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Dean of the College and Political Studies Program present
In this presentation, I will discuss an important wave of interest group electioneering appearing in the 1930s – one that laid the foundations for the formation of Political Action Committees (PACs) in the 1940s, and the dramatic escalation of interest group electoral activity over the subsequent decades. Prior to this point, interest groups had largely avoided the electoral arena and focused instead on legislative lobbying – an activity they pursued in a bipartisan fashion. Amid the economic and political turmoil of the early 1930s, however, business and labor interests would enter the electoral fray in a newly visible and assertive way, choosing opposing party sides in the 1936 election. They forged new organizations – the “American Liberty League” and “Labor’s Non-Partisan League” – to do battle on behalf of their favored presidential contenders, and carved out a new financial role for non-party actors in election campaigns. Though they also took pains to distinguish their efforts from truly partisan activity, the strategies and tactics these two Leagues formulated, and the justifications in which they would embed their newly assertive electoral role, would set the stage for a much more proactive and partisan style of interest group electioneering in years to come.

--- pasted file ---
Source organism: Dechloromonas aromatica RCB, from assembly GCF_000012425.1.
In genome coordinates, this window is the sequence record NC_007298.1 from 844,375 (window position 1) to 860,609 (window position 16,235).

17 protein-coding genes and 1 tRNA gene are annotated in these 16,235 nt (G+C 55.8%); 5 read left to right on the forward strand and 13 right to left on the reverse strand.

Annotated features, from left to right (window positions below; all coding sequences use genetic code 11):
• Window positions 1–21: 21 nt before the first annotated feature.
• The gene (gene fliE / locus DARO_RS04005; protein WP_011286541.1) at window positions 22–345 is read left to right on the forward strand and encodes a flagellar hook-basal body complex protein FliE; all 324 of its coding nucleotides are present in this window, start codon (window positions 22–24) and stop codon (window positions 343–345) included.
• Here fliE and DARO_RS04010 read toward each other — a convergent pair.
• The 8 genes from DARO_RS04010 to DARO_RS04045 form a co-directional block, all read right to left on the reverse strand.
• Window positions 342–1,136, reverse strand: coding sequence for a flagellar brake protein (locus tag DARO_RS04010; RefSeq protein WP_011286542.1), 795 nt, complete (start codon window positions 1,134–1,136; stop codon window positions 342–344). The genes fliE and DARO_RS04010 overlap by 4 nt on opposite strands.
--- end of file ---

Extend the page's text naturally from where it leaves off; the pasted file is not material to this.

For more information, call 845-758-7693, or e-mail firstname.lastname@example.org.
Location: Campus Center, Red Room 202